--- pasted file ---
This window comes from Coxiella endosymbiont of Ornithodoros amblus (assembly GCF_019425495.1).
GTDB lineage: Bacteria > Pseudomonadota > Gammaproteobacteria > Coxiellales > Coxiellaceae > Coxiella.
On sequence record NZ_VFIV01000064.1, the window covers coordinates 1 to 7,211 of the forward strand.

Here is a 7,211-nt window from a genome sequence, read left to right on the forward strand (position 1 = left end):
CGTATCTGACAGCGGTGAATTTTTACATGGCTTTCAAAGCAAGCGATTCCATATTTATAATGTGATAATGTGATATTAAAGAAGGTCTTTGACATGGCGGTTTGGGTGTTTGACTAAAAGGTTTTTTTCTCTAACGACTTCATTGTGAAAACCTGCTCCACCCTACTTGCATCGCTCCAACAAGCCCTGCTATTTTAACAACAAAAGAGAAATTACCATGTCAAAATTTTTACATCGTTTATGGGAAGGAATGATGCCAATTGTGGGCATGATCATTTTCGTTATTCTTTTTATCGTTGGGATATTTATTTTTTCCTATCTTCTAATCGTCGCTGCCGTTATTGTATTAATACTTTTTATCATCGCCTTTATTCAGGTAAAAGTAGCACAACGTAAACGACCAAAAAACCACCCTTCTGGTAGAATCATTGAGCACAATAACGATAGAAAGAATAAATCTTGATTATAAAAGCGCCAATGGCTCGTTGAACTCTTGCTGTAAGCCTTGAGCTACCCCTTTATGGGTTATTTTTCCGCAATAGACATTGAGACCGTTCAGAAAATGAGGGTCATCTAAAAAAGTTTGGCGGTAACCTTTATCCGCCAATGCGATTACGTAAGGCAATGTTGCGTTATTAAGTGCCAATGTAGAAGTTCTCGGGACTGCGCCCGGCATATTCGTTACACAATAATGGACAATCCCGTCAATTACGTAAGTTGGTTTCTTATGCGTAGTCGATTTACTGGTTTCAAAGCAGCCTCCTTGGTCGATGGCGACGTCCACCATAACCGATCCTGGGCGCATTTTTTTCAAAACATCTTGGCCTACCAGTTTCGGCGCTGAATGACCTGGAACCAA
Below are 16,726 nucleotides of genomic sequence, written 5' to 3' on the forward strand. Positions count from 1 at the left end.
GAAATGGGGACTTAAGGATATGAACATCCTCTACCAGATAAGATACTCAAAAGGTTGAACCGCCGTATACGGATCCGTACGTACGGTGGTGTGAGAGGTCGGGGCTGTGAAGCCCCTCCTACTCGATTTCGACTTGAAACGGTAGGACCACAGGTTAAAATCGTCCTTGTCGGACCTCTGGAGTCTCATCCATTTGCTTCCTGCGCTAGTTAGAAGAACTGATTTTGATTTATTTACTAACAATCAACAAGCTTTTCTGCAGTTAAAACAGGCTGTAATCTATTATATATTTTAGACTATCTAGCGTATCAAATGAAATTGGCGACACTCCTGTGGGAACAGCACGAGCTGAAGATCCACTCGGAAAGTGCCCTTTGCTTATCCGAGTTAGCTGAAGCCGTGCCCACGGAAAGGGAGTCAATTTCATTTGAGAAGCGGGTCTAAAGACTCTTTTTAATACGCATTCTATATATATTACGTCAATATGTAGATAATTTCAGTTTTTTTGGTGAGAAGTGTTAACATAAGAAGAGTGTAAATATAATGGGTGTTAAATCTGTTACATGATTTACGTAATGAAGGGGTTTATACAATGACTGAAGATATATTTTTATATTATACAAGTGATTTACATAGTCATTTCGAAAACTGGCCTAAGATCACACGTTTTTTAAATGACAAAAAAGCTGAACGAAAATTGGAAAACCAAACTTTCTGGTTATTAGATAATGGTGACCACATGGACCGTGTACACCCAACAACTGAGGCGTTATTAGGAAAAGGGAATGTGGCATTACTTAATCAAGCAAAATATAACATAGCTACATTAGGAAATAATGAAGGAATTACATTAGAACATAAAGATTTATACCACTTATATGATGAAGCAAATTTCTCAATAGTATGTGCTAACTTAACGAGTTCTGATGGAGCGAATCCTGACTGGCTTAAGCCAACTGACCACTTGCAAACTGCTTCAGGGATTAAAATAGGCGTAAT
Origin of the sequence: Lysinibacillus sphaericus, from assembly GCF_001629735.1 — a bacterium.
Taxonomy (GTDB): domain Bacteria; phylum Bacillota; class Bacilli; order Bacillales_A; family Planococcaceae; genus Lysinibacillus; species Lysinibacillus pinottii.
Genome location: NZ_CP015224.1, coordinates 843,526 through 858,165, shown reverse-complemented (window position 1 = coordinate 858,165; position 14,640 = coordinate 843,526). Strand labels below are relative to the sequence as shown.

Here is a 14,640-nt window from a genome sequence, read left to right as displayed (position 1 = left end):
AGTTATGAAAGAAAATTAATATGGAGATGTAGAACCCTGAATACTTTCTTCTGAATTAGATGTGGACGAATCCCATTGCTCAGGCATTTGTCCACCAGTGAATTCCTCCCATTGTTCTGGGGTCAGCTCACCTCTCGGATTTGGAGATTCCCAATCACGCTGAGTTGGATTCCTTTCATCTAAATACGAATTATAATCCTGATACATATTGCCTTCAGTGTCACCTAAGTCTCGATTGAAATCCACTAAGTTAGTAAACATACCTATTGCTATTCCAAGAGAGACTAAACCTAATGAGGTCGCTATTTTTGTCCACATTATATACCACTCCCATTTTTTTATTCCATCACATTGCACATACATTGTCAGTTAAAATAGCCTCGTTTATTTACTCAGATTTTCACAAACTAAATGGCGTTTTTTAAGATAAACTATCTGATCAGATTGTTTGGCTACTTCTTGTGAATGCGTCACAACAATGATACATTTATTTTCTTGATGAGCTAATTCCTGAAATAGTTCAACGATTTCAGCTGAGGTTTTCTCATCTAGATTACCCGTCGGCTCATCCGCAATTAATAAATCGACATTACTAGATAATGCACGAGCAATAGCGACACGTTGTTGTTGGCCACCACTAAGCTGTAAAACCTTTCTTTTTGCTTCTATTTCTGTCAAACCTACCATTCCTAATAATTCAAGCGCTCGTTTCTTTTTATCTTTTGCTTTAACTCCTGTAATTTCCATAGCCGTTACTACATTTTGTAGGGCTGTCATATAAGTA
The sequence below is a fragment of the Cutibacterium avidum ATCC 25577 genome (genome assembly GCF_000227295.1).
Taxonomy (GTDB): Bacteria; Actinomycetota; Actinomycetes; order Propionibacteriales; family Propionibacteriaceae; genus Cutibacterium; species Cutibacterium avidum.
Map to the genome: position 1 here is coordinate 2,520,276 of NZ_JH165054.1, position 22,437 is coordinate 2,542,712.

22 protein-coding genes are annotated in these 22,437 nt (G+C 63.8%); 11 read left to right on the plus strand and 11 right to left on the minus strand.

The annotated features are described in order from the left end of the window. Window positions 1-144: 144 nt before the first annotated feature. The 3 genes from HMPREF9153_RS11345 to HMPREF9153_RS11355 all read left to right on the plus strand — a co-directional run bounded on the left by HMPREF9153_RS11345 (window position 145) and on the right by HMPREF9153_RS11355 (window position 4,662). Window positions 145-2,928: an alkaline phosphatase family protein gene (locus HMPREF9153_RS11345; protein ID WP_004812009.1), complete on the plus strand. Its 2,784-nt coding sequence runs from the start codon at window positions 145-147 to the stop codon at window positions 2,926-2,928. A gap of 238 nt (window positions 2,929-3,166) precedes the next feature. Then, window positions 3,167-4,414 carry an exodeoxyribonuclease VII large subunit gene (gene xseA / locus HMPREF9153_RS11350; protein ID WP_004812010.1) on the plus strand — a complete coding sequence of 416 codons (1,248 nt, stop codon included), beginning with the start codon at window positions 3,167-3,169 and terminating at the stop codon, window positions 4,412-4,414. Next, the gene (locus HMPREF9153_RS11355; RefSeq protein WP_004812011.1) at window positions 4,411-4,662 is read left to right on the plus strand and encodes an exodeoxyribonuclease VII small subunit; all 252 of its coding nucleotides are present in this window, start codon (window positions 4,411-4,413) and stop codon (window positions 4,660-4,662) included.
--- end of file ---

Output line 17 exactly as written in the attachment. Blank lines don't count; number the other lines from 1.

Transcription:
The annotated features are described in order from the left end of the window. Window positions 1-144: 144 nt before the first annotated feature. The 3 genes from HMPREF9153_RS11345 to HMPREF9153_RS11355 all read left to right on the plus strand — a co-directional run bounded on the left by HMPREF9153_RS11345 (window position 145) and on the right by HMPREF9153_RS11355 (window position 4,662). Window positions 145-2,928: an alkaline phosphatase family protein gene (locus HMPREF9153_RS11345; protein ID WP_004812009.1), complete on the plus strand. Its 2,784-nt coding sequence runs from the start codon at window positions 145-147 to the stop codon at window positions 2,926-2,928. A gap of 238 nt (window positions 2,929-3,166) precedes the next feature. Then, window positions 3,167-4,414 carry an exodeoxyribonuclease VII large subunit gene (gene xseA / locus HMPREF9153_RS11350; protein ID WP_004812010.1) on the plus strand — a complete coding sequence of 416 codons (1,248 nt, stop codon included), beginning with the start codon at window positions 3,167-3,169 and terminating at the stop codon, window positions 4,412-4,414. Next, the gene (locus HMPREF9153_RS11355; RefSeq protein WP_004812011.1) at window positions 4,411-4,662 is read left to right on the plus strand and encodes an exodeoxyribonuclease VII small subunit; all 252 of its coding nucleotides are present in this window, start codon (window positions 4,411-4,413) and stop codon (window positions 4,660-4,662) included.